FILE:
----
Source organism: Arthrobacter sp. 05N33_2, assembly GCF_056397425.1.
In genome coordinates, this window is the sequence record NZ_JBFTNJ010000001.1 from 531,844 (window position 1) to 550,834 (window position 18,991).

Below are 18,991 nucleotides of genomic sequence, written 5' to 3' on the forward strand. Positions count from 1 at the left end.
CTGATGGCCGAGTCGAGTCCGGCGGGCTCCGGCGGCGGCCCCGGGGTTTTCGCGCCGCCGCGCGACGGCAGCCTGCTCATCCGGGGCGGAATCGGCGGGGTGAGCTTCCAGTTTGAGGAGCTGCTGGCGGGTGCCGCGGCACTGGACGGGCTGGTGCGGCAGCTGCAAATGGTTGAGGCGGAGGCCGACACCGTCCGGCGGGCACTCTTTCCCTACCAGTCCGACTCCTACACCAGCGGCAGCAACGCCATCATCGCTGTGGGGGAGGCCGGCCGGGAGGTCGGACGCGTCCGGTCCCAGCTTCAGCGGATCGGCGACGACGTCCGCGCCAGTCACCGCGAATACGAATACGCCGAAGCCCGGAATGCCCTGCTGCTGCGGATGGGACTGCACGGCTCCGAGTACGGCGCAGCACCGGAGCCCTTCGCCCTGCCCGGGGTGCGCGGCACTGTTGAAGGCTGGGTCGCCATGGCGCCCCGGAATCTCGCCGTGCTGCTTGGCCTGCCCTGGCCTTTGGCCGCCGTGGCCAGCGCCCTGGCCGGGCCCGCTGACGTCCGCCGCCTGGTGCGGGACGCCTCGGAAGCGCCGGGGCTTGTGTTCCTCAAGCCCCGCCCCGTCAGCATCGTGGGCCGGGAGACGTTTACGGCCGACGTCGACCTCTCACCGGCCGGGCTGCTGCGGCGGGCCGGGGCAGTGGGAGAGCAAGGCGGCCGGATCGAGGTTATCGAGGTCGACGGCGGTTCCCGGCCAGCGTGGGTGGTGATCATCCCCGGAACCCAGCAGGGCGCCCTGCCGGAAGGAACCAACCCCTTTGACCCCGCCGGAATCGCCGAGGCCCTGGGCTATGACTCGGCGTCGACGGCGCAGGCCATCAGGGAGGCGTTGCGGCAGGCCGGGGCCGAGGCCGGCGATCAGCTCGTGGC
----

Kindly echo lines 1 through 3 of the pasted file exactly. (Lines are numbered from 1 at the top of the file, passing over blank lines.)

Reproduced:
Source organism: Arthrobacter sp. 05N33_2, assembly GCF_056397425.1.
In genome coordinates, this window is the sequence record NZ_JBFTNJ010000001.1 from 531,844 (window position 1) to 550,834 (window position 18,991).

Below are 18,991 nucleotides of genomic sequence, written 5' to 3' on the forward strand. Positions count from 1 at the left end.